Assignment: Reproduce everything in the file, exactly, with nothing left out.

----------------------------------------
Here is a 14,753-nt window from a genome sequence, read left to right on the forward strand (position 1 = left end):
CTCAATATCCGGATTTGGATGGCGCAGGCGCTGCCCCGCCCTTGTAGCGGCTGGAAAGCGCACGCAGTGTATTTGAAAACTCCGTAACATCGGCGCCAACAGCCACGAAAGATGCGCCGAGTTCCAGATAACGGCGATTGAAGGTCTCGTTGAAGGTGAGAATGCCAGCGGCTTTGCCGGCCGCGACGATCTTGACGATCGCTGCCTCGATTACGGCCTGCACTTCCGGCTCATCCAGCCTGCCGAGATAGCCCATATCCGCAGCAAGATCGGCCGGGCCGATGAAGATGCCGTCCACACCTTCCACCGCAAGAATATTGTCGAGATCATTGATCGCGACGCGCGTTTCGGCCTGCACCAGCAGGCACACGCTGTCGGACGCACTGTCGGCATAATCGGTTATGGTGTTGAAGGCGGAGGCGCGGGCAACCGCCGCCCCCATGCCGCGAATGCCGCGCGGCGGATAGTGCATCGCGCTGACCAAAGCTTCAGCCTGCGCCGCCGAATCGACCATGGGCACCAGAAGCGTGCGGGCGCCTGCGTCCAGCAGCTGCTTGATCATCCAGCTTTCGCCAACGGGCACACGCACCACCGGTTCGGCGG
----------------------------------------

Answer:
Here is a 14,753-nt window from a genome sequence, read left to right on the forward strand (position 1 = left end):
CTCAATATCCGGATTTGGATGGCGCAGGCGCTGCCCCGCCCTTGTAGCGGCTGGAAAGCGCACGCAGTGTATTTGAAAACTCCGTAACATCGGCGCCAACAGCCACGAAAGATGCGCCGAGTTCCAGATAACGGCGATTGAAGGTCTCGTTGAAGGTGAGAATGCCAGCGGCTTTGCCGGCCGCGACGATCTTGACGATCGCTGCCTCGATTACGGCCTGCACTTCCGGCTCATCCAGCCTGCCGAGATAGCCCATATCCGCAGCAAGATCGGCCGGGCCGATGAAGATGCCGTCCACACCTTCCACCGCAAGAATATTGTCGAGATCATTGATCGCGACGCGCGTTTCGGCCTGCACCAGCAGGCACACGCTGTCGGACGCACTGTCGGCATAATCGGTTATGGTGTTGAAGGCGGAGGCGCGGGCAACCGCCGCCCCCATGCCGCGAATGCCGCGCGGCGGATAGTGCATCGCGCTGACCAAAGCTTCAGCCTGCGCCGCCGAATCGACCATGGGCACCAGAAGCGTGCGGGCGCCTGCGTCCAGCAGCTGCTTGATCATCCAGCTTTCGCCAACGGGCACACGCACCACCGGTTCGGCGG